Friday, 9 October 2009
Up - Review
As mentioned in my review earlier in the week of Toy Story 3D, Pixar's imagination and talent knows no bounds. The same can once again be said about their 10th feature length film Up. The film centers around a grumpy old man named Carl Fredricksen (voiced by Edward Asner) and an overeager Wilderness Explorer named Russell who fly to South America in a floating house suspended from helium balloons. That synopsis however does not even begin to describe how beautiful and evocative Up is, taking Pixar's story-telling literally, to new heights.
Amongst the playful, imaginative narrative and wonderful adventure sequences, the film-maker's tackle themes not often seen in a "children's movie" namely death, greif, love and loss. And if you base Up on its stunning opening 10 minutes alone, that summarises Carl's life to date, you have a contender for film of the year. One of the brilliant things about Up is that everything is so preposterous and so 'out there' that it all compliments each other so wonderfully.
Only Pixar could make an old man the hero we all want to be, with a 12 year old sidekick, a loyal talking dog named Doug and a rare, nearly extinct bird called Kevin. It is almost visually like something out of The Wizard Of Oz or Alice In Wonderland. Despite all this, the director manages to humanise everything through the life experience of Carl and his handling of the grief for this recently deceased wife, Ellie. If everyone in this world had the courage and conviction to see out a dream, such as Carl, it would be a much happier and magical place. The villian of the piece, famed explorer Charles F. Muntz, is also handled exceptionally well, introduced in a Citzen Kane esque 1950s cinema news piece about his rise and fall, going into exile in South America with his trained up army of talking dogs and his daunting Zeppelin Airship. One of the stand out comedy moments of the film is both Muntz and Fredricksen having a sword battle, and both of them being over 60 or 70 feeling the ill effects of old age.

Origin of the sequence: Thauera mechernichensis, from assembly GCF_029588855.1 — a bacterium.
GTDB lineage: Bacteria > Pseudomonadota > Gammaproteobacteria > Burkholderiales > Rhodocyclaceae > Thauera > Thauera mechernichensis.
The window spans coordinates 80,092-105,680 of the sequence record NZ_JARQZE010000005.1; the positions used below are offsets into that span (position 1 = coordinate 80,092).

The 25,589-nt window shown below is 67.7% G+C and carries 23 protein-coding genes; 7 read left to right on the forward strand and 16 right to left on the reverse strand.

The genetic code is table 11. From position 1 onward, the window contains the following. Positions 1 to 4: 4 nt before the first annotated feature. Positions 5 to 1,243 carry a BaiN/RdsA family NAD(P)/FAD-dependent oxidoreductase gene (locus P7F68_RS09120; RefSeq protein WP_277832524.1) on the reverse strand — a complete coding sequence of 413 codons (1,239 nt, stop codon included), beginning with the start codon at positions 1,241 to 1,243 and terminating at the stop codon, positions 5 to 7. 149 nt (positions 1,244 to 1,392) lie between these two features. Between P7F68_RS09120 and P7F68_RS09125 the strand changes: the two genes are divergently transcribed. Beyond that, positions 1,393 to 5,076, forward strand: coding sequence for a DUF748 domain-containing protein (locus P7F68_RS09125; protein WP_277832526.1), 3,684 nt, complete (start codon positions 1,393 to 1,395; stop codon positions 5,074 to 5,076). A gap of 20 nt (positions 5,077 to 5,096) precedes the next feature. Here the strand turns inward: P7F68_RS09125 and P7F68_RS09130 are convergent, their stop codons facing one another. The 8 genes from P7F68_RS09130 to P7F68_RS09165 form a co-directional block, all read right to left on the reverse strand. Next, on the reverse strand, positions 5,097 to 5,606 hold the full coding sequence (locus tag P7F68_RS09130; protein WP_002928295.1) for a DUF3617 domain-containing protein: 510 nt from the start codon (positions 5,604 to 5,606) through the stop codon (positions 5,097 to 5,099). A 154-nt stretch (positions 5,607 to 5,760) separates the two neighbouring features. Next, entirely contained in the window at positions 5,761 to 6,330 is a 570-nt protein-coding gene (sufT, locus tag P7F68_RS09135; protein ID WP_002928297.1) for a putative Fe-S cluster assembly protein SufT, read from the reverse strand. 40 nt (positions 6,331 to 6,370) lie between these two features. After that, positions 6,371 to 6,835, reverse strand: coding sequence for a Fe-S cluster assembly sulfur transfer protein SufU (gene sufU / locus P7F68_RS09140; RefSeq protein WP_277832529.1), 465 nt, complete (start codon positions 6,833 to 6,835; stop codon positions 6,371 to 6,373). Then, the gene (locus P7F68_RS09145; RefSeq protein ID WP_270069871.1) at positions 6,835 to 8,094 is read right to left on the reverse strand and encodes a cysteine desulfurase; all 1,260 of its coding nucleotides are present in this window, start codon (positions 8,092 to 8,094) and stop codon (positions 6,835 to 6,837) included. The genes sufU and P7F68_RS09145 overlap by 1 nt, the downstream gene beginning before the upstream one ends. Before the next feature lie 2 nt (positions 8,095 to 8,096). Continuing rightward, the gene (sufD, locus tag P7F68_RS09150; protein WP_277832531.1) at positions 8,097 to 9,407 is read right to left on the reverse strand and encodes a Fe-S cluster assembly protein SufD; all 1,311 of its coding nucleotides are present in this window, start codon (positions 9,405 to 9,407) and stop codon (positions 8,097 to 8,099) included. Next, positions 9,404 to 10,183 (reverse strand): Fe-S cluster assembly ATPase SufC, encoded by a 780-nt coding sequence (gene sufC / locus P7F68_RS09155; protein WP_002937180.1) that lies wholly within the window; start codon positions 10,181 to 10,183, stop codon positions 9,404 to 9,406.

It's only tiny flaw, similar to 2008's masterpiece Wall-e, is that it kind of drifts away from the point around the midway mark, and falls into slightly more conventional action adventure trappings, but at the end of the day you have to cater for the 3-12 year olds as well. Darn... One of the reasons I think why Pixar have consistently got it so right over the years, is because all their films as something distinctly pure and innocent about them. A moment where time stops and the audience live in the moment, no matter how fantastic and outrageous it might seem. That's when iconic moments in film are made, and Up has this is abundance.
You will laugh, cry, smile and be left in complete awe and wonder (and that's just in the opening sequence). It does not pain me to say that Pixar have effortlessly, done it again. You will see very few films, never mind animated, this year as moving, hilarious and touching as the story of Carl Fredricksen in Up. With each release Pixar set new standards and raise higher bars for themselves and they always keep surpassing them, we all have our favourites (mine being Rataouille, Wall-e, Toy Story 1 and 2...and now Up) and we all have our lesser favourites (Cars, A Bug's Life and Finding Nemo) however no one can deny Pixar as the most important and innovative animators of the 21st Century so far. And the world is a better place for it.
See this if you like...
Toy Story 1 and 2, A Bug's Life, Finding Nemo, Monsters Inc, Wall-e, Cars, Ratatouille, The Incredibles and...well you get the idea...
Also look out for the traditional Pixar short film that precedes the main feature of Up, Partly Cloudy.